Database Query Performance Case Studies: Large Volumes of Data

By Michael Curry, Senior Web Software Developer
Jul 3, 2023

In an earlier blog, we discussed how WebCE uses SQL Server's Query Store feature to identify and troubleshoot query performance. Now let's dig a little deeper into one of the queries we improved. 

The Query and Code

The query we’ll be troubleshooting in this article was our top resource consumer by total execution time per hour in peak traffic and accounted for around half of our total DB execution time:

SELECT * FROM CourseSection WHERE CourseId = @CourseId;

This query was generated from a basic ORM method call used in many places throughout our code. We often see queries generated by ORMs when troubleshooting as, while they are a consistent and straightforward way to get the data you need from code you’re working on, they can be overly generic, and it is easy to overlook the performance implications of how the methods are being called. Eventually we narrowed the likely problem down to a specific instance of the method call on one of our most heavily used LMS pages.

This page has a method that queries data about a course and the user’s progress and computes various flags used by the LMS system. The snippets below show the parts of this logic that are pertinent to this query call, and how it is used to compute a flag called isChapterMustRead:

public static void ComputeComplianceFlags(Course course)


// GetCourseSections executes the Query in shown above

var courseSections = GetCourseSections(courseId);

foreach (var chapterProgressStatus in chapterProgressStatuses)


var isChapterMustRead = IsChapterMustRead(chapterProgressStatus.ChapterId), courseSections);




public static bool IsChapterMustRead(int chapterId, IEnumerable<CourseSection> courseSections)


var chapterSections = courseSections.Where(cs=> cs.ChapterId == chapterId).ToList();

var initialSection = chapterSections.Single(cs=> cs.SectionId == 0);

if (initialSection.IsMustReadExempt)


return false;


return chapterSections.Any(cs=> cs.SectionId != 0 && !cs.IsMustReadExempt);



Analyzing the Problem

With this code identified, I started running through some of the common causes of performance issues:

  • Looking at the query plans in SSMS (SQL Server Management Studio), I could see that the query was using the expected index.
  • Looking at how the query method was called, I could see that we weren’t executing queries in a loop structure, so we weren’t making an excessive number of queries.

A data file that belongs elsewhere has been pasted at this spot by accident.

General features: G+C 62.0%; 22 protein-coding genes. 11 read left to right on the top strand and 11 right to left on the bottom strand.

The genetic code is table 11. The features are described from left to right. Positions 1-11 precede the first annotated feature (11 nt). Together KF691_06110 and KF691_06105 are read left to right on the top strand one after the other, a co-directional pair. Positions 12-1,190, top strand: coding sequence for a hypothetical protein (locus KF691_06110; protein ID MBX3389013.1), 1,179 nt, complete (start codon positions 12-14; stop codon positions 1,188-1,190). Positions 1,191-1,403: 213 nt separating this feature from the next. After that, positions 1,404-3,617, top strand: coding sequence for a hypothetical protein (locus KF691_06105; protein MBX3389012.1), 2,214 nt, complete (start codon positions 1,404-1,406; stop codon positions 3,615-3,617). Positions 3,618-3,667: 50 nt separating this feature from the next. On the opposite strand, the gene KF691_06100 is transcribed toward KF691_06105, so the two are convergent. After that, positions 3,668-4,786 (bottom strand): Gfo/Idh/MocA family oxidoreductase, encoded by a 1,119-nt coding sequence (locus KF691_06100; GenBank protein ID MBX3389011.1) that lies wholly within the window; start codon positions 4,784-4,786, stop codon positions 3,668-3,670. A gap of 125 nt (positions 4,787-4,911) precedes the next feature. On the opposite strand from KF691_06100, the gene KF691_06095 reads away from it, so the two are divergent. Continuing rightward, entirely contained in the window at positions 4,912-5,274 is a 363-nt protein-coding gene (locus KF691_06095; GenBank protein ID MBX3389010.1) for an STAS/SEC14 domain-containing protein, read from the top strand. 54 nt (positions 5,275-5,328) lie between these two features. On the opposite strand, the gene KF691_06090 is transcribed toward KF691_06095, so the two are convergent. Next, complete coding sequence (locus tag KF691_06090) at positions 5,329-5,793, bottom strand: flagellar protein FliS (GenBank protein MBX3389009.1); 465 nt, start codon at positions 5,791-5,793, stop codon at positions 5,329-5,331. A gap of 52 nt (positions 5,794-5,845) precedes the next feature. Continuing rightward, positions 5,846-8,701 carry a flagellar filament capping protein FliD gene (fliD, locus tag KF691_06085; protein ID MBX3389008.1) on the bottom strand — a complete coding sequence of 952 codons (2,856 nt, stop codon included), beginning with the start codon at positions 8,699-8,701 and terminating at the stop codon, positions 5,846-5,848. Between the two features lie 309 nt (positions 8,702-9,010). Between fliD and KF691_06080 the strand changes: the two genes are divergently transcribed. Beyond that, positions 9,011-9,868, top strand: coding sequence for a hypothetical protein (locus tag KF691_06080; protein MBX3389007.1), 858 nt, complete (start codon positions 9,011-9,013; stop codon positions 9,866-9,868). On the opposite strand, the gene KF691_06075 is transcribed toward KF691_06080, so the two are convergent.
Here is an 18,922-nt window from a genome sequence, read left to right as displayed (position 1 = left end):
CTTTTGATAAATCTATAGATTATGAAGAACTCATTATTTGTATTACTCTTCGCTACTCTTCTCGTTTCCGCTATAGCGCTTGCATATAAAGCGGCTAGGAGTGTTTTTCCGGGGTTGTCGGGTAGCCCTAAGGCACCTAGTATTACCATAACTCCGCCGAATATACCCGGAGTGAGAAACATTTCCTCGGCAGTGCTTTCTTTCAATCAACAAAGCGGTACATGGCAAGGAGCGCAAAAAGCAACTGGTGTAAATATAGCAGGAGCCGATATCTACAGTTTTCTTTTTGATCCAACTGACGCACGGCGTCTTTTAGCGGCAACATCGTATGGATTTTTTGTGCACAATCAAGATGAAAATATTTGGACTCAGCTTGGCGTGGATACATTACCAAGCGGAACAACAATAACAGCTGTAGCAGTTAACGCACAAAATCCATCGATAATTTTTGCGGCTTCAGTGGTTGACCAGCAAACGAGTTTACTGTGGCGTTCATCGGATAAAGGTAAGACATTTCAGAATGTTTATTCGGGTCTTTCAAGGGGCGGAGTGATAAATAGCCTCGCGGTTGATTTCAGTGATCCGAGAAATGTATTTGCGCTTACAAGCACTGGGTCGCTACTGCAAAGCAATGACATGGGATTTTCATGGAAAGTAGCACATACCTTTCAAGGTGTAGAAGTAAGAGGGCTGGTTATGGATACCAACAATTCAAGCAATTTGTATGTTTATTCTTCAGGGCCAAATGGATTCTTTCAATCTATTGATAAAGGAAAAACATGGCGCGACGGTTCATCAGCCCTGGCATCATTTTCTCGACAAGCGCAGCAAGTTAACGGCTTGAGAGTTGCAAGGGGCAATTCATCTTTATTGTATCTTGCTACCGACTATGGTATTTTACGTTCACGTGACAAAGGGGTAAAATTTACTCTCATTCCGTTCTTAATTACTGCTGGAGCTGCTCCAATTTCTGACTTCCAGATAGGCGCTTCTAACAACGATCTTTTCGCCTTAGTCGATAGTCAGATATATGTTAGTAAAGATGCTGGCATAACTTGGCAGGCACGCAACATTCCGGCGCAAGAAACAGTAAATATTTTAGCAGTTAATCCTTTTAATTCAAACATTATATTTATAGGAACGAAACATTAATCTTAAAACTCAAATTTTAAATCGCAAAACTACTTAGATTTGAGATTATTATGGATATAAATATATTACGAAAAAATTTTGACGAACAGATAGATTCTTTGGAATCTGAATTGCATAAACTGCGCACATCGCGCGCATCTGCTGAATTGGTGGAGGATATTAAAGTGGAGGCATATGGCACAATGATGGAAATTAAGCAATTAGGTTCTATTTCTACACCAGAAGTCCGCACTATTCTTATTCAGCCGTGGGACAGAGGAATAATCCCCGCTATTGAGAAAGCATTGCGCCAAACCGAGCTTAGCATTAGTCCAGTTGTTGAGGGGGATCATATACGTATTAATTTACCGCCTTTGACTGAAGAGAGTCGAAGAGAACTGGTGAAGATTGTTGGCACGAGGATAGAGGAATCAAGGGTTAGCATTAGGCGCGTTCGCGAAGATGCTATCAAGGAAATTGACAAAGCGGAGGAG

• Seeing that we logically needed all the rows returned by query, we couldn’t use a more specific filter.

However, looking carefully at the IsChapterMustRead(…) method, I could see that it was using only a couple of fields to compute a single boolean value per chapter, which meant that we were pulling more data than we needed with our SELECT * query. In fact, the table in question has a VARCHAR(MAX) column that has a lot of data that isn’t needed at all in the IsChapterMustRead method.

Building the Solution

While the primary issue can be mostly resolved by just implementing a specialized query that only returns the required columns, due to the simplicity of the IsChapterMustRead method, we could also go one step further and compute much of this method’s logic as part of query. This allows us to minimize the result set down to a single row per chapter of (ChapterId, IsChapterMustReadExempt, AreAllSectionsMustReadExempt). The resulting query was:




WHEN SUM(CASE WHEN SectionId = 0 AND IsMustReadExempt = 1 THEN 1 ELSE 0 END) > 0



END AS IsChapterMustReadExempt,



SUM(CASE WHEN SectionId <> 0 AND IsMustReadExempt = 0 THEN 1 ELSE 0 END) > 0



END AS AreAllSectionsMustReadExempt

FROM CourseSection

WHERE CourseId = @courseId

GROUP BY ChapterId;

The Impact

After implementing this new query, we saw a net 96.5% reduction of the original query’s execution time in our Database. Given the original percentage of overall DB execution time spent on this query, that translated to reducing the overall execution time load on the entire DB by around 45%!

Implementing this improved query also significantly improved the page load time of a major LMS page, resulting in a better experience for our customers! Maintaining good data access performance is a significant part of providing a quality user experience for our customers, and Query Store continues to be a valuable tool for our maintenance processes.

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